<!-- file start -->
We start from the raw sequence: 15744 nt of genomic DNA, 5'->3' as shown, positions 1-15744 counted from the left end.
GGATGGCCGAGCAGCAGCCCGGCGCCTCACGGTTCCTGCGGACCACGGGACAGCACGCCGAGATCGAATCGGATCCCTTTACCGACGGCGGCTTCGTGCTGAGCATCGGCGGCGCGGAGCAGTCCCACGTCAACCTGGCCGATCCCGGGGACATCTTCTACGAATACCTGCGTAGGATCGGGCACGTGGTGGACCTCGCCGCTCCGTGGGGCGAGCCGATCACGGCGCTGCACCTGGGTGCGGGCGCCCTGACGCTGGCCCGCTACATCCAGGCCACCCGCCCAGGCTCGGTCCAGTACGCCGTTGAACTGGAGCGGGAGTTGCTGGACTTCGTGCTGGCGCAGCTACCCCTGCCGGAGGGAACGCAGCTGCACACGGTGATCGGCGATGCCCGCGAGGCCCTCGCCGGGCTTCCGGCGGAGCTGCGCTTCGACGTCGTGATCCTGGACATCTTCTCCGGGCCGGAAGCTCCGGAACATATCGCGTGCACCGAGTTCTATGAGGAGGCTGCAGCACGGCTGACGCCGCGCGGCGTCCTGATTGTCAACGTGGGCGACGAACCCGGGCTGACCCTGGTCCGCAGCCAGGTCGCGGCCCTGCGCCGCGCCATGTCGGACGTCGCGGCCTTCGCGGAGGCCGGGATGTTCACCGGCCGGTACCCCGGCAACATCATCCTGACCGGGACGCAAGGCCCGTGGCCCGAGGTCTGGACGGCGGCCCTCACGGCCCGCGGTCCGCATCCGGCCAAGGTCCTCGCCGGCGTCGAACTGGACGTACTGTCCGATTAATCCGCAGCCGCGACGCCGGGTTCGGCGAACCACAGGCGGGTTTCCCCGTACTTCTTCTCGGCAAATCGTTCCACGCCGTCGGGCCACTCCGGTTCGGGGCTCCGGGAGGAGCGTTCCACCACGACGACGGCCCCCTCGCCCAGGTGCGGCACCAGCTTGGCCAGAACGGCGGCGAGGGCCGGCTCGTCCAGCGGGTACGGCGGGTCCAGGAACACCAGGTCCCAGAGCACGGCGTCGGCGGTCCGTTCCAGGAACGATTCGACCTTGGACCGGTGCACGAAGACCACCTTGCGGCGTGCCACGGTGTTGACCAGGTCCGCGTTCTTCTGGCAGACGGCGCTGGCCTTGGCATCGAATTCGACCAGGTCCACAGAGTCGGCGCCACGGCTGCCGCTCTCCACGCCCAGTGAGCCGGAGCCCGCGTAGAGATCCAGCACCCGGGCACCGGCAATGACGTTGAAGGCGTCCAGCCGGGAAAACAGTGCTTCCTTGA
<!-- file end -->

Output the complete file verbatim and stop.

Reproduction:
We start from the raw sequence: 15744 nt of genomic DNA, 5'->3' as shown, positions 1-15744 counted from the left end.
GGATGGCCGAGCAGCAGCCCGGCGCCTCACGGTTCCTGCGGACCACGGGACAGCACGCCGAGATCGAATCGGATCCCTTTACCGACGGCGGCTTCGTGCTGAGCATCGGCGGCGCGGAGCAGTCCCACGTCAACCTGGCCGATCCCGGGGACATCTTCTACGAATACCTGCGTAGGATCGGGCACGTGGTGGACCTCGCCGCTCCGTGGGGCGAGCCGATCACGGCGCTGCACCTGGGTGCGGGCGCCCTGACGCTGGCCCGCTACATCCAGGCCACCCGCCCAGGCTCGGTCCAGTACGCCGTTGAACTGGAGCGGGAGTTGCTGGACTTCGTGCTGGCGCAGCTACCCCTGCCGGAGGGAACGCAGCTGCACACGGTGATCGGCGATGCCCGCGAGGCCCTCGCCGGGCTTCCGGCGGAGCTGCGCTTCGACGTCGTGATCCTGGACATCTTCTCCGGGCCGGAAGCTCCGGAACATATCGCGTGCACCGAGTTCTATGAGGAGGCTGCAGCACGGCTGACGCCGCGCGGCGTCCTGATTGTCAACGTGGGCGACGAACCCGGGCTGACCCTGGTCCGCAGCCAGGTCGCGGCCCTGCGCCGCGCCATGTCGGACGTCGCGGCCTTCGCGGAGGCCGGGATGTTCACCGGCCGGTACCCCGGCAACATCATCCTGACCGGGACGCAAGGCCCGTGGCCCGAGGTCTGGACGGCGGCCCTCACGGCCCGCGGTCCGCATCCGGCCAAGGTCCTCGCCGGCGTCGAACTGGACGTACTGTCCGATTAATCCGCAGCCGCGACGCCGGGTTCGGCGAACCACAGGCGGGTTTCCCCGTACTTCTTCTCGGCAAATCGTTCCACGCCGTCGGGCCACTCCGGTTCGGGGCTCCGGGAGGAGCGTTCCACCACGACGACGGCCCCCTCGCCCAGGTGCGGCACCAGCTTGGCCAGAACGGCGGCGAGGGCCGGCTCGTCCAGCGGGTACGGCGGGTCCAGGAACACCAGGTCCCAGAGCACGGCGTCGGCGGTCCGTTCCAGGAACGATTCGACCTTGGACCGGTGCACGAAGACCACCTTGCGGCGTGCCACGGTGTTGACCAGGTCCGCGTTCTTCTGGCAGACGGCGCTGGCCTTGGCATCGAATTCGACCAGGTCCACAGAGTCGGCGCCACGGCTGCCGCTCTCCACGCCCAGTGAGCCGGAGCCCGCGTAGAGATCCAGCACCCGGGCACCGGCAATGACGTTGAAGGCGTCCAGCCGGGAAAACAGTGCTTCCTTGA